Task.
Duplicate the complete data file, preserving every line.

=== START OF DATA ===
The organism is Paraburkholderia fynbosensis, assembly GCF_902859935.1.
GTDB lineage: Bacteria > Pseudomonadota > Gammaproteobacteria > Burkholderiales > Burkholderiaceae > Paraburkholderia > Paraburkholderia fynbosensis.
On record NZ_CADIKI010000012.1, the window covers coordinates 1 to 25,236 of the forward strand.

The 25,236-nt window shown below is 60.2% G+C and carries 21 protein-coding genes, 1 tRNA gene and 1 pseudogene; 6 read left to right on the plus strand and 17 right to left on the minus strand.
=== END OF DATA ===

The organism is Paraburkholderia fynbosensis, assembly GCF_902859935.1.
GTDB lineage: Bacteria > Pseudomonadota > Gammaproteobacteria > Burkholderiales > Burkholderiaceae > Paraburkholderia > Paraburkholderia fynbosensis.
On record NZ_CADIKI010000012.1, the window covers coordinates 1 to 25,236 of the forward strand.

The 25,236-nt window shown below is 60.2% G+C and carries 21 protein-coding genes, 1 tRNA gene and 1 pseudogene; 6 read left to right on the plus strand and 17 right to left on the minus strand.